AT&T (NYSE: T ) likely has little to fear when it comes to the Federal Communication Commission, or FCC, and its proposed takeover of DirecTV (NASDAQ: DTV ) . Instead, DISH Networks' (NASDAQ: DISH ) Charlie Ergan might pose the greatest threat, and the NFL's Roger Goodell is laughing all the way to the bank.
AT&T's $48.5 billion distraction from telecom
When AT&T announced its $48.5 billion acquisition of DirecTV, investors immediately wondered whether regulators such as the FCC would allow it. However, as investors and analysts took a closer look, realizing DirecTV creates no additional advantages in wireless or broadband, and owns no spectrum, the deal is now viewed as highly likely to be approved.
In fact, it's hard to understand why AT&T even wants DirecTV. Indeed, this would give AT&T the leading digital television company, but it hardly fits with the latter's core strategy of boosting its wireless network and building high-speed broadband service.
Specifically, broadband is its fastest-growing segment, and the company's wireless segment accounted for more than 80% of operating income during the first quarter. Yet, DirecTV does nothing to protect these two businesses.
Following the acquisition news, Jefferies uncovered significant cuts to AT&T's wireline business, thus implying a downward revised capital expenditure budget announcement in the coming days or weeks. Yet, in retrospect, fewer investments in infrastructure make sense, as it's hard to spend $21 billion on such investments when roughly $10 billion this year is being spent on dividends and $48.5 billion on DirecTV.
Therefore, AT&T's largest competitors, who are quickly expanding their networks, are likely applauding the DirecTV deal, as it makes almost no difference for the core wireless business, but is a big distraction.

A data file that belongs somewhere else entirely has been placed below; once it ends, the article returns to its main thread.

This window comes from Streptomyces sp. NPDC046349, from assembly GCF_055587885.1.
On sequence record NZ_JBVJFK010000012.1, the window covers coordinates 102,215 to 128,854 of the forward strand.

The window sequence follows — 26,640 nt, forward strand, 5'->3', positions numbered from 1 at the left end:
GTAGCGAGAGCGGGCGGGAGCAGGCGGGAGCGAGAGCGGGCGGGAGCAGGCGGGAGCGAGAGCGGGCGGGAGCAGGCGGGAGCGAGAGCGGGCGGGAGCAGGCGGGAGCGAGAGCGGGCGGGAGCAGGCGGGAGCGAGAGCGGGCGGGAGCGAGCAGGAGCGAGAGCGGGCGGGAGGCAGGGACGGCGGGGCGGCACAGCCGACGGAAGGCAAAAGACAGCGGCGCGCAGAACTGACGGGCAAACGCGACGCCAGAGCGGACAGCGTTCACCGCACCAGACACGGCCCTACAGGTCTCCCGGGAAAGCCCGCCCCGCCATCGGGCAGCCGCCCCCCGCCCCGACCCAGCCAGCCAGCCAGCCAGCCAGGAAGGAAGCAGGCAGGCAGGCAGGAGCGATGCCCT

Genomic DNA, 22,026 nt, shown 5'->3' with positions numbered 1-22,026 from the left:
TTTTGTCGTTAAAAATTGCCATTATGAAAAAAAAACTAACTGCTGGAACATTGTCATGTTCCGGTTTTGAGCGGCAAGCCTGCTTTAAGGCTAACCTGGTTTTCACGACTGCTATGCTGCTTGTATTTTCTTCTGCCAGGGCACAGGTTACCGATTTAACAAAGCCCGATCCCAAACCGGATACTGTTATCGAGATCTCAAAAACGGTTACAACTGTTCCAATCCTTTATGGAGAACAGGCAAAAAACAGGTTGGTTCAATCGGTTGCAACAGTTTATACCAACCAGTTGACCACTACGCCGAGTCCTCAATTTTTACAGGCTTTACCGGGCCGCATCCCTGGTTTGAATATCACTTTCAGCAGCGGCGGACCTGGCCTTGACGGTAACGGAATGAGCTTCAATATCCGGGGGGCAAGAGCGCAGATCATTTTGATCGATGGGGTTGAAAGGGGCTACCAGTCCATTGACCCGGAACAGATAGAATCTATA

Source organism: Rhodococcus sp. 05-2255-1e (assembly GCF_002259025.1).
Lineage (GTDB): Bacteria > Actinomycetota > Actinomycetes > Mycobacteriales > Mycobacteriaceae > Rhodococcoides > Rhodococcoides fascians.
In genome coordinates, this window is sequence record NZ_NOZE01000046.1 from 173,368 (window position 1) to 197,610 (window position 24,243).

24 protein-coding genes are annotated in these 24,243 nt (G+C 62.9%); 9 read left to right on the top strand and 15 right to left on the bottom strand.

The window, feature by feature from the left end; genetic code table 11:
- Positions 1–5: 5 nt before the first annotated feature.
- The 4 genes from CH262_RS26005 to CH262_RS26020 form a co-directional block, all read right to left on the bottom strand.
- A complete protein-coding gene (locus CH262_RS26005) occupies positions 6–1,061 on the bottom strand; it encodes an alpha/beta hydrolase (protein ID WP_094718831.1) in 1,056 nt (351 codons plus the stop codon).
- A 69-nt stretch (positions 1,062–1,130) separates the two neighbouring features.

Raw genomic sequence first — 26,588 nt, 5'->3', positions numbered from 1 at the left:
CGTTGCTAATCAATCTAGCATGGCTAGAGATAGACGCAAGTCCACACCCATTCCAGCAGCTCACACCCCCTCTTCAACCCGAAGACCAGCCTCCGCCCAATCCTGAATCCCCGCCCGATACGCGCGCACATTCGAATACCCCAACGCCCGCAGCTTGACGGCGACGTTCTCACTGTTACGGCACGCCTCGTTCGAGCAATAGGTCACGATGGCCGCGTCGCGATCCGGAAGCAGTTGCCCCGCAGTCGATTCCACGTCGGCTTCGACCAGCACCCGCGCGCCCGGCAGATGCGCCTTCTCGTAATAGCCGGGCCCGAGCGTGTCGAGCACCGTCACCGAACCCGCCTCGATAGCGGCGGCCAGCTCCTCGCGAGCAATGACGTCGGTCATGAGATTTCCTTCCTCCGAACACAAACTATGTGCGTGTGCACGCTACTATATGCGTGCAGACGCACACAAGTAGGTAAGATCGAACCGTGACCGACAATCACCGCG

DISH might not like this distraction
DirecTV may not be a threat to telecom giants, but combined with AT&T's presence, it could be a problem for DISH Networks. Broadband is AT&T's fastest-growing segment at nearly 30% annually. Combining Internet and TV, the company has 11 million subscribers, with TV accounting for 5.7 million. DISH is slightly larger with over 14 million subscribers, but by combining DirecTV's 20 million worldwide subscribers, DISH finds itself at a competitive disadvantage.
Albeit, DISH Networks' chairman, Charlie Ergen, has a rather hostile past with regard to attempted mergers. Therefore, AT&T and DirecTV investors can almost guarantee some backlash because, after all, Ergen's never seen a fight he didn't start.
So, the well-known clause disclosed in AT&T's recent 8-K stating that it can terminate the merger deal if NFL Sunday Ticket is not renewed is likely to get very interesting. Prior to the acquisition, there were wide-spread rumors that several TV and technology companies will likely bid for the service once DirecTV's deal with the NFL expires at the end of the 2014 season.
The current deal was signed in 2009 for a four-year $4 billion price. However, many have estimated a 40% price hike alone for 2015, up to $1.4 billion, making the deal relatively large for DirecTV. Currently, 10% of DirecTV subscribers, or nearly two million customers, pay for the Sunday Ticket. The list price is $300, which should create revenue of $600 million per year. But, DirecTV also offers various incentives to new subscribers and attracts consumers with lower pricing. Thus, DirecTV is likely to earn $600 million per year in revenue from the partnership.
With that said, $1.4 billion is likely a tough pill to swallow for DirecTV. But for DISH, which could be facing an enormous challenge of competing against DirecTV and AT&T as one, $1.4 billion is a small price to pay. Additionally, DISH would surely appreciate those two million NFL Sunday Ticket subscribers who are currently clients of DirecTV.
Like Steve Balmer and his $2 billion purchase of the Los Angeles Clippers, Ergen stealing rights to Sunday Ticket is likely not about creating a profit, but rather gaining something new, unique, and of limited quantity.
The NFL as a brand has the highest ratings, commands the most advertising dollars, and media companies are in large demand to capitalize on its very limited supply of 16 regular season games. Therefore, AT&T might not have any trouble with the FCC, but Charlie Ergen is a completely different story.
Your cable company is scared, but you can get rich
You know cable's going away. But do you know how to profit? There's $2.2 trillion out there to be had. Currently, cable grabs a big piece of it. That won't last. And when cable falters, three companies are poised to benefit. Click here for their names. Hint: They're not Netflix, Google, and Apple.